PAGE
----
Associate editor Linda Humphrey recently stayed at the
Dorcester in London. Her report follows:
LONDON -- Elizabeth Taylor was soaking in a huge bathtub at the
Dorchester hotel when she took a phone call offering her the role
of Cleopatra. General Eisenhower planned the Allied invasion of
Normandy from his Dorchester suite, rooms 104 and 105. Princess
Elizabeth (now the queen) announced her engagement to Prince Philip
at the Dorchester, and the prince held his stag party in the
hotel's Park Suite.
Luminaries still flock to this storied address, a tranquil place
with English-country furnishings. Still, guests often are smitten
with "the idea that Mick Jagger might have been the guest before
them," said Ricci Obertelli, director of operations for the hotel's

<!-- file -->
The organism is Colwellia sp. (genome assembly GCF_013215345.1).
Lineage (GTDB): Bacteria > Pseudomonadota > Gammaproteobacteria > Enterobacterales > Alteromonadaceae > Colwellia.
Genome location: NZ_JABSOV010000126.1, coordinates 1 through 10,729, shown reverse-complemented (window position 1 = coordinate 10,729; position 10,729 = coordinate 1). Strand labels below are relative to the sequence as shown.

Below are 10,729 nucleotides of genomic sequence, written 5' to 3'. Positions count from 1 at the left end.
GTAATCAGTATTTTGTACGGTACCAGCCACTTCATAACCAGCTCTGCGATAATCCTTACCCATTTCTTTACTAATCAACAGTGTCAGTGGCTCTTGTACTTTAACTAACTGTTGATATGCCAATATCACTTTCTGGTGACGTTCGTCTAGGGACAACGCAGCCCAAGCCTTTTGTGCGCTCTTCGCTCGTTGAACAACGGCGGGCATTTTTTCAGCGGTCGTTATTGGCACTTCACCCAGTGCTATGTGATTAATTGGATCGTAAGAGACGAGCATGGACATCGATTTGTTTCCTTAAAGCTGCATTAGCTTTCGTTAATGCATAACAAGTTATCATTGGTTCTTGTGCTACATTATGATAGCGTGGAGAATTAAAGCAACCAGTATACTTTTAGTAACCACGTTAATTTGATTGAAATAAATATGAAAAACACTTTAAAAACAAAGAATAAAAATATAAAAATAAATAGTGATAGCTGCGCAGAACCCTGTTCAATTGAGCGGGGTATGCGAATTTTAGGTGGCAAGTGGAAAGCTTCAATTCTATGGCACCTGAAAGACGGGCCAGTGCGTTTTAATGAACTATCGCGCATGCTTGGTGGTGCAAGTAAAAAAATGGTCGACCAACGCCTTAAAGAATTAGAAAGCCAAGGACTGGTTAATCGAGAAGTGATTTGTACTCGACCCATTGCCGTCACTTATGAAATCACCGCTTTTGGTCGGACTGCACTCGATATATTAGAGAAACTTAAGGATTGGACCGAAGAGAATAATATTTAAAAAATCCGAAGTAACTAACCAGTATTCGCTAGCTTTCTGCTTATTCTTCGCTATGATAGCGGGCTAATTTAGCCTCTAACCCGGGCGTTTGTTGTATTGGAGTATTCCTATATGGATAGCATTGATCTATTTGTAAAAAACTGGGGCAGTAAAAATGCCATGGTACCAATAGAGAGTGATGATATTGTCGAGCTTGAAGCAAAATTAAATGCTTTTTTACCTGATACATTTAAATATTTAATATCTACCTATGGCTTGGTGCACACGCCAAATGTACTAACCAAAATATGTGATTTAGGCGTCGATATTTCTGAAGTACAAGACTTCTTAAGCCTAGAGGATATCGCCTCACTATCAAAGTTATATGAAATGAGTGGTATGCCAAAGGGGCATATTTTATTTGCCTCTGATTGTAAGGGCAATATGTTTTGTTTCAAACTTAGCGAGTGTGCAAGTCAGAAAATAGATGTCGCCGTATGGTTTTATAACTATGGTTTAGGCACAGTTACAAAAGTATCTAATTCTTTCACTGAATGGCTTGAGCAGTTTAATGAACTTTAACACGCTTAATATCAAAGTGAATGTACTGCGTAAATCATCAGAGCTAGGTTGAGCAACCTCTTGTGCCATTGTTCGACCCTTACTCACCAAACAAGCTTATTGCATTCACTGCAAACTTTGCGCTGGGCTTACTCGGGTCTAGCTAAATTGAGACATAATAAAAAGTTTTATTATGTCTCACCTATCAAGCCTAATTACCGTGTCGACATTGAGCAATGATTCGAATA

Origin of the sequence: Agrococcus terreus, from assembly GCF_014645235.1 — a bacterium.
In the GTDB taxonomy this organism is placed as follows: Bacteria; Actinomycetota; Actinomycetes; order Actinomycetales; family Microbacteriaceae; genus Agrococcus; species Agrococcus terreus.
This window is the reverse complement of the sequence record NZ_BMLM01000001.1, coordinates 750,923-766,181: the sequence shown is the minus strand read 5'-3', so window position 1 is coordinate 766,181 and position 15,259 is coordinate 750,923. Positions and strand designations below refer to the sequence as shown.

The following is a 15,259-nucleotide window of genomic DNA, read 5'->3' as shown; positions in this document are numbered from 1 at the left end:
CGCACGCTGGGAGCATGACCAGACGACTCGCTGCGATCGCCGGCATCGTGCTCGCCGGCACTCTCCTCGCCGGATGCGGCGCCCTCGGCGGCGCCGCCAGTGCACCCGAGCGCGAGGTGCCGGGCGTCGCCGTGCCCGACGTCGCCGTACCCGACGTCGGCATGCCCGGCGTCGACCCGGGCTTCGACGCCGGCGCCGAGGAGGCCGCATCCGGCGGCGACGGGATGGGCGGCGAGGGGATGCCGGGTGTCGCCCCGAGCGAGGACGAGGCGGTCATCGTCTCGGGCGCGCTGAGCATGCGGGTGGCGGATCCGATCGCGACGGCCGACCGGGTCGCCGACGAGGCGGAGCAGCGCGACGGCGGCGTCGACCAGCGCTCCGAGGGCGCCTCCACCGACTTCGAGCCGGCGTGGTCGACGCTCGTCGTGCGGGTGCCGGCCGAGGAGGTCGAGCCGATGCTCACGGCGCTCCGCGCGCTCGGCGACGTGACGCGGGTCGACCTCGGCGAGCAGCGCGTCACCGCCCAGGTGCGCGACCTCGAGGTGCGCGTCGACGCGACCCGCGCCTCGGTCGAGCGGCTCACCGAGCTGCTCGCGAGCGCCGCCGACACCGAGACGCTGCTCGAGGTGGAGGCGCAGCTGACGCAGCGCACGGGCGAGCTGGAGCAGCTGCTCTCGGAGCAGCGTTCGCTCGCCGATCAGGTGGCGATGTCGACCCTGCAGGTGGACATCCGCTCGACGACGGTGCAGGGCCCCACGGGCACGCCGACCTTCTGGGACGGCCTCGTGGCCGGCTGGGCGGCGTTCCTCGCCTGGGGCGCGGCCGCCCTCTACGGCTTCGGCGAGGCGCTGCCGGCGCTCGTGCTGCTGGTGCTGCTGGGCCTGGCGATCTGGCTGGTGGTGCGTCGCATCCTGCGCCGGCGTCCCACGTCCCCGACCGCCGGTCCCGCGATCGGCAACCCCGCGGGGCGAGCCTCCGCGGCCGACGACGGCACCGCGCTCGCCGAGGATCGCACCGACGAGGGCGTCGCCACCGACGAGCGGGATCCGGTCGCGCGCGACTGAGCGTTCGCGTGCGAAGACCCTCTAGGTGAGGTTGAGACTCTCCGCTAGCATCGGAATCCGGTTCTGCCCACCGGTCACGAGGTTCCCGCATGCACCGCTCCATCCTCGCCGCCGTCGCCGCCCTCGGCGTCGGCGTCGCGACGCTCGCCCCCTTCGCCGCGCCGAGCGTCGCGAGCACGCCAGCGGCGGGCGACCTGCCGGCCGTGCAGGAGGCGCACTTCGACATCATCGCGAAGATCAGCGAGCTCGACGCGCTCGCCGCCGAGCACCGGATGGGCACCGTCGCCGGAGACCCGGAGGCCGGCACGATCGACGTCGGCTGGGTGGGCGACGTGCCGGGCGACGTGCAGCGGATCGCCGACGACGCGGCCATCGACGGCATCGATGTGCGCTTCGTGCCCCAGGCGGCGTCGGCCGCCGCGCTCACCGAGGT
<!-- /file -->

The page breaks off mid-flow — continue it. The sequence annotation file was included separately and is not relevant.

management company, the Audley Group.
Built in 1931, the 244-room hotel lures clients with the promise
of privacy, an army of staff members (three per room) and luxurious
bathrooms. Builders left air spaces between rooms, ensuring that
guests never hear a distant ringing telephone or a vacuum
The staff members keep out of sight -- I never saw any in the
hallway -- but a call for an iron quickly brought one to my door. A
bowl of grapes in my room, set by the window overlooking Hyde Park,
was continually replenished.
My room was filled with mirrors in gilded frames. I grew fond of
a small gold clock with a handle that I carried to the marble
bathroom each night as I was getting ready for dinner.
The Dorchester bathtubs measure six feet long by two feet deep,
and the raging showers become steam baths within minutes. (I can
compare this to the dripping shower of a typical London house where
I once lived. Good showers are not the standard in Britain.)
Downstairs in the bar, Liberace's rhinestoned baby-grand piano
starts up each night.
The three restaurants do not require jackets or ties; the
hotel's clients -- actors Oprah Winfrey, Warren Beatty and Pierce
Brosnan recently checked in -- prefer a casual look amidst all the
glitter. The Dorchester is a member of the Leading Hotels of the